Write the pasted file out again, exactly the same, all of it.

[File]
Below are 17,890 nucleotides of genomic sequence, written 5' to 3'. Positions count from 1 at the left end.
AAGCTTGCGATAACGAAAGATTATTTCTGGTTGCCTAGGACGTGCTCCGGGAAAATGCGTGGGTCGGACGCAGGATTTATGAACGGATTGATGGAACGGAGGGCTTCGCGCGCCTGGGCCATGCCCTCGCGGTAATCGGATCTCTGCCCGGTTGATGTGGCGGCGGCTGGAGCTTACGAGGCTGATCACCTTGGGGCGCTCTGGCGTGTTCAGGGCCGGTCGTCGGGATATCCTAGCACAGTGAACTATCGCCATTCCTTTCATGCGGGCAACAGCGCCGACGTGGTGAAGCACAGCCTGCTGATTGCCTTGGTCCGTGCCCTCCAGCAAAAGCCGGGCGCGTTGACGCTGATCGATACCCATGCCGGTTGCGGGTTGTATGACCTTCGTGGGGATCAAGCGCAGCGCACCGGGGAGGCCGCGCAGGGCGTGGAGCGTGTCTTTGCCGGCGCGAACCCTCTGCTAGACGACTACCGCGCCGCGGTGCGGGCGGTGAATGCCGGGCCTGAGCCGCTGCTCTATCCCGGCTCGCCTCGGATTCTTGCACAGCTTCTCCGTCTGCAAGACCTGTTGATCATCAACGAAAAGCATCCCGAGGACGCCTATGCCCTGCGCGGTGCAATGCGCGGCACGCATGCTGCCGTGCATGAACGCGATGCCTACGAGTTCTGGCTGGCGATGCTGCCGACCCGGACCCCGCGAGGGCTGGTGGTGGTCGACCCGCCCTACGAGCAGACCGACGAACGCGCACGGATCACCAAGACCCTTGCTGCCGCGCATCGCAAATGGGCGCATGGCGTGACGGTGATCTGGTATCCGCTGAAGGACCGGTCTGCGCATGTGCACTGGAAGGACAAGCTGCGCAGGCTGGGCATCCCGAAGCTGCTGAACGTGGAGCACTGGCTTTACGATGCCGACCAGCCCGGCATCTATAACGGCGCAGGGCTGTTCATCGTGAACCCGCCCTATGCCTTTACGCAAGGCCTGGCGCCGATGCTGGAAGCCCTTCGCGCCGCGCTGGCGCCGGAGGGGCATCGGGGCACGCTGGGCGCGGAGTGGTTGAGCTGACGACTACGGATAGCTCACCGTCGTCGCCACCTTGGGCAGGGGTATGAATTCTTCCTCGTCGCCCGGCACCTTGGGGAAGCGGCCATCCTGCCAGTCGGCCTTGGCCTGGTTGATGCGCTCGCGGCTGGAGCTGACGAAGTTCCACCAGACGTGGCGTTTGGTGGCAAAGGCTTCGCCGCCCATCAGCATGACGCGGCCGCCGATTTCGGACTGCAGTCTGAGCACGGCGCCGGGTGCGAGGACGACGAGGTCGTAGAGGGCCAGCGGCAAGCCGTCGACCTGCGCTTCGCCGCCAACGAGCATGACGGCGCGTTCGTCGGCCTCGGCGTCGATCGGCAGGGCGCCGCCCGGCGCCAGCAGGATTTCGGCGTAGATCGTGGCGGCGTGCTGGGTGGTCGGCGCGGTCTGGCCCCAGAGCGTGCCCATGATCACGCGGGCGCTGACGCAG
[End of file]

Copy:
Below are 17,890 nucleotides of genomic sequence, written 5' to 3'. Positions count from 1 at the left end.
AAGCTTGCGATAACGAAAGATTATTTCTGGTTGCCTAGGACGTGCTCCGGGAAAATGCGTGGGTCGGACGCAGGATTTATGAACGGATTGATGGAACGGAGGGCTTCGCGCGCCTGGGCCATGCCCTCGCGGTAATCGGATCTCTGCCCGGTTGATGTGGCGGCGGCTGGAGCTTACGAGGCTGATCACCTTGGGGCGCTCTGGCGTGTTCAGGGCCGGTCGTCGGGATATCCTAGCACAGTGAACTATCGCCATTCCTTTCATGCGGGCAACAGCGCCGACGTGGTGAAGCACAGCCTGCTGATTGCCTTGGTCCGTGCCCTCCAGCAAAAGCCGGGCGCGTTGACGCTGATCGATACCCATGCCGGTTGCGGGTTGTATGACCTTCGTGGGGATCAAGCGCAGCGCACCGGGGAGGCCGCGCAGGGCGTGGAGCGTGTCTTTGCCGGCGCGAACCCTCTGCTAGACGACTACCGCGCCGCGGTGCGGGCGGTGAATGCCGGGCCTGAGCCGCTGCTCTATCCCGGCTCGCCTCGGATTCTTGCACAGCTTCTCCGTCTGCAAGACCTGTTGATCATCAACGAAAAGCATCCCGAGGACGCCTATGCCCTGCGCGGTGCAATGCGCGGCACGCATGCTGCCGTGCATGAACGCGATGCCTACGAGTTCTGGCTGGCGATGCTGCCGACCCGGACCCCGCGAGGGCTGGTGGTGGTCGACCCGCCCTACGAGCAGACCGACGAACGCGCACGGATCACCAAGACCCTTGCTGCCGCGCATCGCAAATGGGCGCATGGCGTGACGGTGATCTGGTATCCGCTGAAGGACCGGTCTGCGCATGTGCACTGGAAGGACAAGCTGCGCAGGCTGGGCATCCCGAAGCTGCTGAACGTGGAGCACTGGCTTTACGATGCCGACCAGCCCGGCATCTATAACGGCGCAGGGCTGTTCATCGTGAACCCGCCCTATGCCTTTACGCAAGGCCTGGCGCCGATGCTGGAAGCCCTTCGCGCCGCGCTGGCGCCGGAGGGGCATCGGGGCACGCTGGGCGCGGAGTGGTTGAGCTGACGACTACGGATAGCTCACCGTCGTCGCCACCTTGGGCAGGGGTATGAATTCTTCCTCGTCGCCCGGCACCTTGGGGAAGCGGCCATCCTGCCAGTCGGCCTTGGCCTGGTTGATGCGCTCGCGGCTGGAGCTGACGAAGTTCCACCAGACGTGGCGTTTGGTGGCAAAGGCTTCGCCGCCCATCAGCATGACGCGGCCGCCGATTTCGGACTGCAGTCTGAGCACGGCGCCGGGTGCGAGGACGACGAGGTCGTAGAGGGCCAGCGGCAAGCCGTCGACCTGCGCTTCGCCGCCAACGAGCATGACGGCGCGTTCGTCGGCCTCGGCGTCGATCGGCAGGGCGCCGCCCGGCGCCAGCAGGATTTCGGCGTAGATCGTGGCGGCGTGCTGGGTGGTCGGCGCGGTCTGGCCCCAGAGCGTGCCCATGATCACGCGGGCGCTGACGCAG